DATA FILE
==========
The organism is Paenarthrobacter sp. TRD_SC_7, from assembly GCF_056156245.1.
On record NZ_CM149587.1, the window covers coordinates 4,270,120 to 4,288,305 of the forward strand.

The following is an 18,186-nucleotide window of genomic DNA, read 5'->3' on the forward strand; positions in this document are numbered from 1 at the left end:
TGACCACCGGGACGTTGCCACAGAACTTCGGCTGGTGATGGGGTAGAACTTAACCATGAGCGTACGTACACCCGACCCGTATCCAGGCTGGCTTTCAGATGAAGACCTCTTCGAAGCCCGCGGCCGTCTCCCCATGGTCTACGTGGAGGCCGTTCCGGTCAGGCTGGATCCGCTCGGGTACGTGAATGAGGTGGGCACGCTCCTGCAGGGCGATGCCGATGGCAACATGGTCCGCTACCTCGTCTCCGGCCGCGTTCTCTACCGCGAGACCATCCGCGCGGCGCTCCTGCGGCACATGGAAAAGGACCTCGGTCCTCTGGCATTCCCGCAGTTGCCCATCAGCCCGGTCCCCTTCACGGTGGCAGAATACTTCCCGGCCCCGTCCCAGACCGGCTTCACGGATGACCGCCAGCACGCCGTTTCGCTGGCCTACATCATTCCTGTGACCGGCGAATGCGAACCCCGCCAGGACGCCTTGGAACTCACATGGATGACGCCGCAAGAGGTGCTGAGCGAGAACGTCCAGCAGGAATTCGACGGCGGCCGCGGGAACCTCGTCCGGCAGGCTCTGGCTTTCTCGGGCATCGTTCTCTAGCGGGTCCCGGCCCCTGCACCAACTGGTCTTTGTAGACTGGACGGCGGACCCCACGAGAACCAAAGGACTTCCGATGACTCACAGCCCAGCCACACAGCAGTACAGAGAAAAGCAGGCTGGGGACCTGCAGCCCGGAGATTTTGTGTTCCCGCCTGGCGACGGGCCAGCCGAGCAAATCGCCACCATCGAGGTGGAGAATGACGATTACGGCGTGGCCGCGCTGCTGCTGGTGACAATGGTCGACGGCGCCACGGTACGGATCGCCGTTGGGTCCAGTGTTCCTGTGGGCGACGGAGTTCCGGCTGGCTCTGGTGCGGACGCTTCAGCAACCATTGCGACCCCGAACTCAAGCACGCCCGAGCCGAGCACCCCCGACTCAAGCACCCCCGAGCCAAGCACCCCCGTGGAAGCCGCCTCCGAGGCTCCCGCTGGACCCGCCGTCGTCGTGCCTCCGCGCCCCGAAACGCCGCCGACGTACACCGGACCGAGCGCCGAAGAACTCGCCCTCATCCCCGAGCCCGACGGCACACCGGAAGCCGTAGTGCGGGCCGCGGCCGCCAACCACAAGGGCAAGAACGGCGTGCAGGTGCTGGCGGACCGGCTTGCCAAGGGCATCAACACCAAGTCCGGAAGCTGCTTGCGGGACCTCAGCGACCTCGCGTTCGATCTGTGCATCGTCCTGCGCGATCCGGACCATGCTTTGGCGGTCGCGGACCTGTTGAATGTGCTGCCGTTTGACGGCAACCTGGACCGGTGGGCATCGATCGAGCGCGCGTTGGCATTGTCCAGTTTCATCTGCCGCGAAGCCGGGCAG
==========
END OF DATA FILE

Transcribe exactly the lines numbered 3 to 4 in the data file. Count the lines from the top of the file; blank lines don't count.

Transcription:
The following is an 18,186-nucleotide window of genomic DNA, read 5'->3' on the forward strand; positions in this document are numbered from 1 at the left end:
TGACCACCGGGACGTTGCCACAGAACTTCGGCTGGTGATGGGGTAGAACTTAACCATGAGCGTACGTACACCCGACCCGTATCCAGGCTGGCTTTCAGATGAAGACCTCTTCGAAGCCCGCGGCCGTCTCCCCATGGTCTACGTGGAGGCCGTTCCGGTCAGGCTGGATCCGCTCGGGTACGTGAATGAGGTGGGCACGCTCCTGCAGGGCGATGCCGATGGCAACATGGTCCGCTACCTCGTCTCCGGCCGCGTTCTCTACCGCGAGACCATCCGCGCGGCGCTCCTGCGGCACATGGAAAAGGACCTCGGTCCTCTGGCATTCCCGCAGTTGCCCATCAGCCCGGTCCCCTTCACGGTGGCAGAATACTTCCCGGCCCCGTCCCAGACCGGCTTCACGGATGACCGCCAGCACGCCGTTTCGCTGGCCTACATCATTCCTGTGACCGGCGAATGCGAACCCCGCCAGGACGCCTTGGAACTCACATGGATGACGCCGCAAGAGGTGCTGAGCGAGAACGTCCAGCAGGAATTCGACGGCGGCCGCGGGAACCTCGTCCGGCAGGCTCTGGCTTTCTCGGGCATCGTTCTCTAGCGGGTCCCGGCCCCTGCACCAACTGGTCTTTGTAGACTGGACGGCGGACCCCACGAGAACCAAAGGACTTCCGATGACTCACAGCCCAGCCACACAGCAGTACAGAGAAAAGCAGGCTGGGGACCTGCAGCCCGGAGATTTTGTGTTCCCGCCTGGCGACGGGCCAGCCGAGCAAATCGCCACCATCGAGGTGGAGAATGACGATTACGGCGTGGCCGCGCTGCTGCTGGTGACAATGGTCGACGGCGCCACGGTACGGATCGCCGTTGGGTCCAGTGTTCCTGTGGGCGACGGAGTTCCGGCTGGCTCTGGTGCGGACGCTTCAGCAACCATTGCGACCCCGAACTCAAGCACGCCCGAGCCGAGCACCCCCGACTCAAGCACCCCCGAGCCAAGCACCCCCGTGGAAGCCGCCTCCGAGGCTCCCGCTGGACCCGCCGTCGTCGTGCCTCCGCGCCCCGAAACGCCGCCGACGTACACCGGACCGAGCGCCGAAGAACTCGCCCTCATCCCCGAGCCCGACGGCACACCGGAAGCCGTAGTGCGGGCCGCGGCCGCCAACCACAAGGGCAAGAACGGCGTGCAGGTGCTGGCGGACCGGCTTGCCAAGGGCATCAACACCAAGTCCGGAAGCTGCTTGCGGGACCTCAGCGACCTCGCGTTCGATCTGTGCATCGTCCTGCGCGATCCGGACCATGCTTTGGCGGTCGCGGACCTGTTGAATGTGCTGCCGTTTGACGGCAACCTGGACCGGTGGGCATCGATCGAGCGCGCGTTGGCATTGTCCAGTTTCATCTGCCGCGAAGCCGGGCAG